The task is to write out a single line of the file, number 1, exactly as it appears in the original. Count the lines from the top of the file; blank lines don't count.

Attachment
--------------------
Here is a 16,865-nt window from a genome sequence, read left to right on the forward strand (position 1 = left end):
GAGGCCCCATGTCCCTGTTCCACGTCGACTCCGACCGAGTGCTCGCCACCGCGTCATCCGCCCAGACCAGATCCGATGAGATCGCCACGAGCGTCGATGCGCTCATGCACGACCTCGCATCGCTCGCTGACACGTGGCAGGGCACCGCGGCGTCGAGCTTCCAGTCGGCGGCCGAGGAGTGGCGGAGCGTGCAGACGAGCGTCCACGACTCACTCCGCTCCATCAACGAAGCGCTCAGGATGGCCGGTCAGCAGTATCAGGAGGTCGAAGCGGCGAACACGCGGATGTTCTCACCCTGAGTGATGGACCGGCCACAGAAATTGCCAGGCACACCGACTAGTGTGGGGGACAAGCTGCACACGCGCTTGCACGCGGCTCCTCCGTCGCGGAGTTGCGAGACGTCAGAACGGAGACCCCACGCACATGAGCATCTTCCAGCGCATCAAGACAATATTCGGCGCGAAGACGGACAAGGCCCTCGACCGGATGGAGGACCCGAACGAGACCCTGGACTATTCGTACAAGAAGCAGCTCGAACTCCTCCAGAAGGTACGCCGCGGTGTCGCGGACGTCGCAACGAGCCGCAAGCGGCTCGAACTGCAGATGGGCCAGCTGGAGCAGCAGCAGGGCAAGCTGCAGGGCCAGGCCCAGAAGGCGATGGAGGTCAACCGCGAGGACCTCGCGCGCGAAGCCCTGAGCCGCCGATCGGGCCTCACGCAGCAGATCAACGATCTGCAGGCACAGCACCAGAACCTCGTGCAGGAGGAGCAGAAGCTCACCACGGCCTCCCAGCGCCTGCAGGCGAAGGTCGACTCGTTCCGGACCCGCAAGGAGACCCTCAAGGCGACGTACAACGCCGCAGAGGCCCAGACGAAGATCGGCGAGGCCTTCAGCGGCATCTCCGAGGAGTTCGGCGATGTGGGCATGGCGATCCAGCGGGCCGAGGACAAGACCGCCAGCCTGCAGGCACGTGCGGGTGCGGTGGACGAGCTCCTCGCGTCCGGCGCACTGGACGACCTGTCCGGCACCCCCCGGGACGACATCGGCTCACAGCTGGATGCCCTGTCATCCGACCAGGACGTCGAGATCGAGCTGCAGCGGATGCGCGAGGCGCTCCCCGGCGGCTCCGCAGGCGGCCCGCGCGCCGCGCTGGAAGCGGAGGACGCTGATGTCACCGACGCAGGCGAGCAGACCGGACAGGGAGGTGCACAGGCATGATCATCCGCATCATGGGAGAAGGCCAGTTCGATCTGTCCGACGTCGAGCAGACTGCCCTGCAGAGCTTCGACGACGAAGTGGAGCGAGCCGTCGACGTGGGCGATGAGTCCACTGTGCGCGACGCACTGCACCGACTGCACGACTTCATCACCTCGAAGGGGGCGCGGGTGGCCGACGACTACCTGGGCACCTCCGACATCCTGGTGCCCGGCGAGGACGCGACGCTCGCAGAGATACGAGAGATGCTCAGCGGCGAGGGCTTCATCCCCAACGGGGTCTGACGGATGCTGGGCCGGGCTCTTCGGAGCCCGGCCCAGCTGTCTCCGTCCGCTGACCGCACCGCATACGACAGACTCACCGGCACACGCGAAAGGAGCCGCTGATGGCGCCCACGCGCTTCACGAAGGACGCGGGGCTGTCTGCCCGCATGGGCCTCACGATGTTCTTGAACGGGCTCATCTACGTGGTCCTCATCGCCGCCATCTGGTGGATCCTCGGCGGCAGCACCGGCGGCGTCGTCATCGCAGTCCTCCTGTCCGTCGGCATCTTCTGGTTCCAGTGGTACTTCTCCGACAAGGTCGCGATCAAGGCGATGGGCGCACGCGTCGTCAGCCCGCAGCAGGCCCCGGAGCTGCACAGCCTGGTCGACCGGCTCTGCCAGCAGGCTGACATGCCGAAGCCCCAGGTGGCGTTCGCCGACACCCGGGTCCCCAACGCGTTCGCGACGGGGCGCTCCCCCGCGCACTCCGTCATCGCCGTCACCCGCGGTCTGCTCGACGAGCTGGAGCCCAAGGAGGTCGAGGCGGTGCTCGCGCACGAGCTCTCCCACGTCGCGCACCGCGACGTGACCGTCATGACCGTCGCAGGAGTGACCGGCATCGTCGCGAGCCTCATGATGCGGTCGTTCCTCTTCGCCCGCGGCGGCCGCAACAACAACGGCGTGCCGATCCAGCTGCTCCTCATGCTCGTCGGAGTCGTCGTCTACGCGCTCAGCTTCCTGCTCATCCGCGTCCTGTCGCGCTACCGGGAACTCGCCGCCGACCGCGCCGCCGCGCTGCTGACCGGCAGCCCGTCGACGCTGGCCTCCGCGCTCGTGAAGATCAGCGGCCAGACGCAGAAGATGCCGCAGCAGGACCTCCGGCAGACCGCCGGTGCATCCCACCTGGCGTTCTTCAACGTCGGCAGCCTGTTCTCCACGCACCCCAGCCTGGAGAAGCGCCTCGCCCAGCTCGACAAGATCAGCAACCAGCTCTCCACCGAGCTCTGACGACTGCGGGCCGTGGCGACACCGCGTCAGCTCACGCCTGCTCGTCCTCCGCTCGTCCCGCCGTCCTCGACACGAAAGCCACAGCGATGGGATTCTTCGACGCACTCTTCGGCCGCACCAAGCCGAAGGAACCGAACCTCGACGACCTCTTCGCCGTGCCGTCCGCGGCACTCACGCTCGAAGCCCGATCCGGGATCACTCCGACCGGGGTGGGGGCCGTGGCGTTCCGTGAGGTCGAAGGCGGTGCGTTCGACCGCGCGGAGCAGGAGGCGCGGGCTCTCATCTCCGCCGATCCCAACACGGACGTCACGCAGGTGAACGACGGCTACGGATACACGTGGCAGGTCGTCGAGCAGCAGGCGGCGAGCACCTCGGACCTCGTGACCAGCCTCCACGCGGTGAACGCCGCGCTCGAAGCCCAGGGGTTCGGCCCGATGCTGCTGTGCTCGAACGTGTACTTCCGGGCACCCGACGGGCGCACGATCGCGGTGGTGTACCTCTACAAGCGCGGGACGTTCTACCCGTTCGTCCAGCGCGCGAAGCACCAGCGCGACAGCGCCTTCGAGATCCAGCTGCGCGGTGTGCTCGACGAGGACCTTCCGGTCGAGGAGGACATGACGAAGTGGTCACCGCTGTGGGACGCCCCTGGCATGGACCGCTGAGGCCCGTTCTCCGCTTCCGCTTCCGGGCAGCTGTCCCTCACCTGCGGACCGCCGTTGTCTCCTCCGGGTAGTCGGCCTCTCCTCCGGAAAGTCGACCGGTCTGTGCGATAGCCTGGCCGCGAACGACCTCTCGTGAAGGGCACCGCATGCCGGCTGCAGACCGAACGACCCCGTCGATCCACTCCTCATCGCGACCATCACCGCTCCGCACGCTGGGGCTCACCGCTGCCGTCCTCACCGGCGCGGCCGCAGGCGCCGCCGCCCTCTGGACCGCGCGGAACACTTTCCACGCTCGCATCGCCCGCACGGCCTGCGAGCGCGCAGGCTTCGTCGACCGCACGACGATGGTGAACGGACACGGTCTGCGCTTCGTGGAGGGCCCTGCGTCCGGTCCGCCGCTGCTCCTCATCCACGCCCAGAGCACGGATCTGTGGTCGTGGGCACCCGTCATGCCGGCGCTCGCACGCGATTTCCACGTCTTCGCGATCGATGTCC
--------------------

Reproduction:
Here is a 16,865-nt window from a genome sequence, read left to right on the forward strand (position 1 = left end):